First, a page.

Minibar, the modernist jewel in the Jose Andres restaurant empire crown, started taking reservations last week as it prepares to reopen November 2. Although the one-block move from its former space in Cafe Atlantico to the former Zola Wine & Kitchen space has allowed the restaurant to double its seating (from 6 to 12), it will surely remain one of the region's most elusive reservations.
Despite the challenge of getting in, what has raised eyebrows most about the move is the change in price: the per-person Minibar experience that was $150 is now 50 percent more at $225. Washington City Paper's Jessica Sidman came up with a clever diagram of what other D.C. tastes could be enjoyed at that price point (my addition: 11 Iberico pork sandwiches from Andres' food truck Pepe).
As reported by the Washington Post, Minibar claims the increase is due to the restaurant's unique experience--an "extraordinary culinary performance." Perhaps, but wasn't that the case before the move? I wonder if other factors may be at play.
Economics could certainly be one. While it might be nice to think that restaurants set their prices to cover cost plus modest profit, demand has to be a more important driver. And Minibar has certainly demonstrated that it is a restaurant in demand, no doubt even more with the restaurant's refresh. Jose Andres remains as popular and visible as ever, increasingly as one of the nation's most respected and influental chefs.
That could play into what I suspect is another reason for the price-hike: prestige. Among the Washington area's finest restaurants, Minibar's $150 was competitive. Most of the four-star restaurants' tasting menus run in the low-to-mid $100s range, with CityZen on the low end at $105-$125 and Inn at Little Washington at the high $158 to $188 (and let's note that by comparison, Rasika's $60-$75 tasting menu is a real steal--I bet that price goes up soon). Minibar's new price point puts the restaurant out of league among the pricies local dining spots.
But what league is it in then? On par with New York City? Perhaps, but even in New York, $225 for a tasting menu is pretty steep. Its six (New York Times-rated) four-star restaurants' tasting menus range in price from $145 at Del Posto to $270 at Per Se--with Per Se being far and away the most expensive (second-most expensive Daniel is $195 to $220). So basically, Minibar has priced itself beyond even the New York dining scene.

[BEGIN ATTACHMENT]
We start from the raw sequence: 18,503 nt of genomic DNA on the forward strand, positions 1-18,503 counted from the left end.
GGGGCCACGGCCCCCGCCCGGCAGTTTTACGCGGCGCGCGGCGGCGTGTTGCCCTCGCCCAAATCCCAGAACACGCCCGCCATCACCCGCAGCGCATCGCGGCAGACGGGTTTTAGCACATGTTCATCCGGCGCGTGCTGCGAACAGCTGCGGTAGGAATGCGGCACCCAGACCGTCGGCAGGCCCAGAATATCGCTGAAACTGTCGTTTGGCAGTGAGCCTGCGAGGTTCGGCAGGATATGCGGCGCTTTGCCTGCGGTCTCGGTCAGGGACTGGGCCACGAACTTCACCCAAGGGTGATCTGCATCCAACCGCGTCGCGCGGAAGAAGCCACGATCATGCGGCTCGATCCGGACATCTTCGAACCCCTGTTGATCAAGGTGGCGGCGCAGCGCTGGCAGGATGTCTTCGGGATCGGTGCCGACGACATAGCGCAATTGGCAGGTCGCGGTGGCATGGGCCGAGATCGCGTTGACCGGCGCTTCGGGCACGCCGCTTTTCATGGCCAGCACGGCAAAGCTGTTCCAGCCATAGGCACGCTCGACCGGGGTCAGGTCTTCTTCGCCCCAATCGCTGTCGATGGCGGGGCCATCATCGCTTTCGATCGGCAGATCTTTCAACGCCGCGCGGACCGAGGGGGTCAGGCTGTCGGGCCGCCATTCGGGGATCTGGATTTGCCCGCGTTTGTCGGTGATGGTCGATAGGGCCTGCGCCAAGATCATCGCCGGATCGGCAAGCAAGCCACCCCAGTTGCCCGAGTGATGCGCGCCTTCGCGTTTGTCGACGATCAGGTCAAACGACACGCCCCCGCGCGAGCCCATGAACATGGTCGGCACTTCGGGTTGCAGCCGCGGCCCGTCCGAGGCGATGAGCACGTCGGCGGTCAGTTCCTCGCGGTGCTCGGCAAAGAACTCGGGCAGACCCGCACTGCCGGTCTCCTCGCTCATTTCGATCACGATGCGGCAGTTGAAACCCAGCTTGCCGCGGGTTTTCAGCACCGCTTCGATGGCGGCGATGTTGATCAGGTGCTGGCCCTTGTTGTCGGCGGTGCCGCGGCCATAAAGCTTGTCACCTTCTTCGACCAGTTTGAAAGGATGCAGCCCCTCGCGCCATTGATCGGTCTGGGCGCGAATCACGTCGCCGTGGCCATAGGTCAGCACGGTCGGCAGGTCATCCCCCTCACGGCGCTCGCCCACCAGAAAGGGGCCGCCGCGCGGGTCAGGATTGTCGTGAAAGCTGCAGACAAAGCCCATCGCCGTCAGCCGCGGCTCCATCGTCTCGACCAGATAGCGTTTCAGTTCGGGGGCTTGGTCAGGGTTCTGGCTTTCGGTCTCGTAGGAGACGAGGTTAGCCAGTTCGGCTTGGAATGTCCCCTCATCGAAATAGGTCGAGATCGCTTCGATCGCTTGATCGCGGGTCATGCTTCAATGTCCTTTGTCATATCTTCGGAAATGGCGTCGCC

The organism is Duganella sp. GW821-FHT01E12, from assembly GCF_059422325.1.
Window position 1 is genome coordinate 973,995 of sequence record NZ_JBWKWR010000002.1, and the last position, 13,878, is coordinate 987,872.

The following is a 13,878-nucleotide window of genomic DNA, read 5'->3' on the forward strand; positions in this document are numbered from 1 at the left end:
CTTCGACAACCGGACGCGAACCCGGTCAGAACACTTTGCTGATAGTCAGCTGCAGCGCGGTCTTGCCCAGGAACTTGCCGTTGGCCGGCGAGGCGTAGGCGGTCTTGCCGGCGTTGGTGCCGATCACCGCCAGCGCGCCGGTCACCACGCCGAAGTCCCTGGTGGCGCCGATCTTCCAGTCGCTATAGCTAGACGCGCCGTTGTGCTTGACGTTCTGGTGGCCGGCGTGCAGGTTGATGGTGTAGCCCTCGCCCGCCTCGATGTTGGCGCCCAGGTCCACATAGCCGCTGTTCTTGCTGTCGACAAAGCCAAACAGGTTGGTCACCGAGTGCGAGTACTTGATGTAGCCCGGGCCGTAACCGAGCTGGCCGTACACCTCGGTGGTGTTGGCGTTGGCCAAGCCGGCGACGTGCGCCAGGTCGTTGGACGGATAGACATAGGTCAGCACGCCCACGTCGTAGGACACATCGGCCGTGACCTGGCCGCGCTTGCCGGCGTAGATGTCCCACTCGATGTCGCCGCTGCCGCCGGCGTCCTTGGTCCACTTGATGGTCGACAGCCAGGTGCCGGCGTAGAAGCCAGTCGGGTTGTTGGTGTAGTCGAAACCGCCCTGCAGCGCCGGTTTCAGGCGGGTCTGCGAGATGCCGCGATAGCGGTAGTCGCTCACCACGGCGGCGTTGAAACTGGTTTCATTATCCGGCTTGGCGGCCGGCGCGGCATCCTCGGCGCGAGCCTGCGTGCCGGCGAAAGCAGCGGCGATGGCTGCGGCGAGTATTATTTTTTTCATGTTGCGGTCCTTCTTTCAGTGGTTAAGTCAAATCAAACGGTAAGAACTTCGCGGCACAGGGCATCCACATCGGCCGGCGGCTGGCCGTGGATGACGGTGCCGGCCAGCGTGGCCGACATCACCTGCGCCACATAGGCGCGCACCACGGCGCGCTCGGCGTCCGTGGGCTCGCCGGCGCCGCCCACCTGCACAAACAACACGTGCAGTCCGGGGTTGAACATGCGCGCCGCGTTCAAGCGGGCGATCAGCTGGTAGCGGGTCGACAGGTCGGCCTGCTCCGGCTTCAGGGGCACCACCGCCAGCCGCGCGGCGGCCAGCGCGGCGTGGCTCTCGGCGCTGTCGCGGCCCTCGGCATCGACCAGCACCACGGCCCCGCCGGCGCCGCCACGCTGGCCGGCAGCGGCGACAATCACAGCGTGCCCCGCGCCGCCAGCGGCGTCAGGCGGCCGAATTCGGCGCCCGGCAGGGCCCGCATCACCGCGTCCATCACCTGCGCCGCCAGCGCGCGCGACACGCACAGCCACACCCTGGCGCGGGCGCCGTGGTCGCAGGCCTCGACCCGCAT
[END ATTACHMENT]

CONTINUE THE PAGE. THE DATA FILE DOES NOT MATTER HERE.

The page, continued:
Where it does fit in then is the national landscape of flagship restaurants from America's most prominent chefs. Judging from this Business Insider list, the $225 per person (which will shoot up dramatically when drinks, tax and tip are included), will put Minibar within the top 10 most expensive restaurants in the country, a status that includes restaurants from Thomas Keller (French Laundry and Per Se), Joël Robuchon (his eponymous Las Vegas destination) and Alinea, Grant Achatz modernist Chicago restaurant.
Does that raise my ire? Not really. Sure, I'd love to eat at Minibar someday, but with a $225 starting price that day will not be anytime soon. But I can (and do) eat at Jaleo, Oyamel and Zaytinya whenever I want, enjoying Andres' other, more affordable and often quite spectacular restaurants. You can scoff at Minibar's price as being elitist or you can consider it an important, trend-setting destination worthy of its national posturing. By comparison, I can't afford to dress myself in Giorgio Armani suits, but that doesn't mean that Armani isn't an important part of fashion (nor does it mean that I don't look nice).
A more important question is whether Minibar, and by extension Andres, deserves this status. I'll let those more versed in fine dining answer that one, although his national restaurant empire and multiple James Beard awards and cooking shows suggest he's no flash-in-the-pan.